Where developed market earnings may be headed

Elga explains what our new tracker of developed market earnings is telling us, and why our view on earnings is gloomier than the markets.

We have created a new tool for tracking developed market (DM) earnings. Our new earnings tracker leverages our existing suite of macro indicators, including our Growth and Inflation GPS, trade nowcast and additional inputs, as we write in our Macro and market perspectives Profit margins under pressure.

The chart below shows trailing 12-month earnings growth (based on EBITDA–earnings before interest tax depreciation and amortization) for the MSCI World and our new earnings tracker. Our earnings tracker suggests earnings growth should drop to zero year-on-year by the middle of the year–and points to some stagnation in DM earnings this year.MCSI World Earnings and BlackROck traker, 2001-2019

Most of the inputs into our tracker are pointing down. Our Growth GPS is ticking lower, while the proxy for unit labor costs has been rising as nominal wage growth has outstripped productivity. Yet the biggest driver of the G3 earnings retrenchment is our global trade tracker–DM earnings are sensitive to the global manufacturing and trade cycle.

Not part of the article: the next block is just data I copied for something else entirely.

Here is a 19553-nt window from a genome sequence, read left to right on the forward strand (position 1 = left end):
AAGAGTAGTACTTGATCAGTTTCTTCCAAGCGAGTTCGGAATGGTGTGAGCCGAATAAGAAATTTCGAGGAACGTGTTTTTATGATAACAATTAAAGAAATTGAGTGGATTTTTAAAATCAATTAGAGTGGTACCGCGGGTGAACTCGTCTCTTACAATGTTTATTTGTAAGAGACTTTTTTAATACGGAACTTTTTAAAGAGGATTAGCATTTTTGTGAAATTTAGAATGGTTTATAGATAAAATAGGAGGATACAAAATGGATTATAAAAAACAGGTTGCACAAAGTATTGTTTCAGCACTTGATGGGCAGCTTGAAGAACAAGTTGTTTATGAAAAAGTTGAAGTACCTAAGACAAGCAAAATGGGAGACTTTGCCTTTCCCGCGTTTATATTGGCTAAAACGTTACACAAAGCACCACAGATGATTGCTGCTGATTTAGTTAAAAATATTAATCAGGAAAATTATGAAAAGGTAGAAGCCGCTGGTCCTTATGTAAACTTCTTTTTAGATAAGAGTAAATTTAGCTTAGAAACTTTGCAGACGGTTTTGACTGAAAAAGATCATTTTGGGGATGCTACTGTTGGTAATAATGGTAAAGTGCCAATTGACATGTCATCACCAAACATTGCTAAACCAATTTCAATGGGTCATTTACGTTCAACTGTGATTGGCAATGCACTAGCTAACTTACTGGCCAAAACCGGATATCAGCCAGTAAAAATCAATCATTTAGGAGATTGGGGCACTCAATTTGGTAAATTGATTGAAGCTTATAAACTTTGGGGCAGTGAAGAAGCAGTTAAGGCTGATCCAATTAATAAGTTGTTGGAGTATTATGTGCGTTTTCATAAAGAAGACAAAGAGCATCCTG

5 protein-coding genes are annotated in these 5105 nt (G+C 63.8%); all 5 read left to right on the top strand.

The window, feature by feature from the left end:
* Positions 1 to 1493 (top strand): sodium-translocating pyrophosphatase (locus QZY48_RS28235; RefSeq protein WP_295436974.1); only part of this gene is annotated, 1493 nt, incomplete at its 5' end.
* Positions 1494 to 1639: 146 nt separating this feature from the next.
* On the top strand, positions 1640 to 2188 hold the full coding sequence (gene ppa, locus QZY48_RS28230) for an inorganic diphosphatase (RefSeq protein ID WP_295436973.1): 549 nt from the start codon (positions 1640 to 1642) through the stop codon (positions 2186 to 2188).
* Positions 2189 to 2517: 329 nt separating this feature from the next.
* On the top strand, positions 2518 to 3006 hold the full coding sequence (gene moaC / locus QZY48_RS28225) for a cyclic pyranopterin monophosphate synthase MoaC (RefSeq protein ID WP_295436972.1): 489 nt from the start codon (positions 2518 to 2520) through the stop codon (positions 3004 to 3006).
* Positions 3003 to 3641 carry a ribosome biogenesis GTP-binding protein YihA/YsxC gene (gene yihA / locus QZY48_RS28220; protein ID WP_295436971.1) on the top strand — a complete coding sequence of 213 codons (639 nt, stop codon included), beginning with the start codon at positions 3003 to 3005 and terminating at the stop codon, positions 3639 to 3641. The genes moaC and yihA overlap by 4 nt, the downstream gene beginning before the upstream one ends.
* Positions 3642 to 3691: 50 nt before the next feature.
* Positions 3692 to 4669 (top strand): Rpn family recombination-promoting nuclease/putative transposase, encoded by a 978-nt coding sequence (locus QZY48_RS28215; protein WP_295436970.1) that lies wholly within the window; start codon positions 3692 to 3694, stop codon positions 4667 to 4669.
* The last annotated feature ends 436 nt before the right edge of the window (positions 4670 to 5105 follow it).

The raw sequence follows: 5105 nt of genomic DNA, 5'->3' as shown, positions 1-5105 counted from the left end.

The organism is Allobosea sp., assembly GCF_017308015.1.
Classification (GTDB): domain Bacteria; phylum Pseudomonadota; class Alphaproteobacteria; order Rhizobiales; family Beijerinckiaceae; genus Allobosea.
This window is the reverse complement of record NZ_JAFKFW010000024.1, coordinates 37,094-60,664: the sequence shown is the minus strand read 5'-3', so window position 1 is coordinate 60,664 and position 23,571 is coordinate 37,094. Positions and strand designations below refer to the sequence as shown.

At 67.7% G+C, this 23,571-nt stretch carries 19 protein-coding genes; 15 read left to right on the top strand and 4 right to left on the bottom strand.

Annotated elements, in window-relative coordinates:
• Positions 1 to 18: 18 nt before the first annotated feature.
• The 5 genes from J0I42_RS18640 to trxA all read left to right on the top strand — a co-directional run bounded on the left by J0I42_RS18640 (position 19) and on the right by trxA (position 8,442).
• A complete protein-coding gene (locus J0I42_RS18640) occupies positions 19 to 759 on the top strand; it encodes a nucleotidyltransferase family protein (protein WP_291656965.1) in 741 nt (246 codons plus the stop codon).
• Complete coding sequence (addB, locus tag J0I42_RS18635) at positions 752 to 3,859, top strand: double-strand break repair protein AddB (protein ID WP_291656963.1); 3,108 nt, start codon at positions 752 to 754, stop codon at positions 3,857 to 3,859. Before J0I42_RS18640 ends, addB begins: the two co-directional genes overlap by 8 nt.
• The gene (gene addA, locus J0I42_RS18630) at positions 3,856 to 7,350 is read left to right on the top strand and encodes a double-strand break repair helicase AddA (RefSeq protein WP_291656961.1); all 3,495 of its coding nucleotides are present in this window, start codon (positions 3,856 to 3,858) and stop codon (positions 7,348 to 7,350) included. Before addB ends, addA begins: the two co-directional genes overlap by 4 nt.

What would it take for our earnings tracker to rise? We would need to see a rebound in annualized global trade growth to about 3.5% from current levels near -5%. We believe this is possible. A very real upside risk to our outlook is that stimulus in China and Europe could spark an upturn in the global economy in the second half of the year. Any such rebound in global growth could more than offset the late-cycle drop in margins.

Our view is gloomier than the market’s. Our estimates for U.S. profit margins and nominal growth–implied by our Growth GPS–point to a 1% drop in national accounts data profits in 2019 and just below zero for S&P 500 pre-tax earnings. The calendar effects of 2018’s earnings acceleration mean that earnings growth near zero this year would require a few quarters of quarterly declines.

What earnings growth is priced in? The consensus S&P earnings growth forecast for 2019 is 4.4%: based on current price-to-earnings ratios and our estimate of the equity risk premium, we see the market is pricing in real earnings growth just below 3% (all according to March 2018 Thomson Reuters data).

We focus on the U.S. because it has led the current business cycle. There is evidence that through past cycles, the U.S. data have led DM profits and margin data too. And other countries don’t have the same detailed national accounts data.

Adding it up

Equity markets do not appear to be pricing in an earnings recession, and debt issued by highly leveraged companies could be particularly exposed. At face value, entering the late-cycle phase and an outright earnings recession appears a difficult backdrop for risk assets. Yet late-cycle stages and earnings recessions have historically been bullish for equities–as long as they don’t coincide with a full-blown recession.

What are some of the other implications?

U.S. equities seem to have decoupled from global equities thanks to their lower beta (i.e. their sensitivity to short-term cyclical swings in the economy) and higher profit margins. Since the late 1980s, U.S. equities have outperformed global stocks. See the chart below.Ratio of S&P 500 total return vs MSCI ACWI, 1987-2018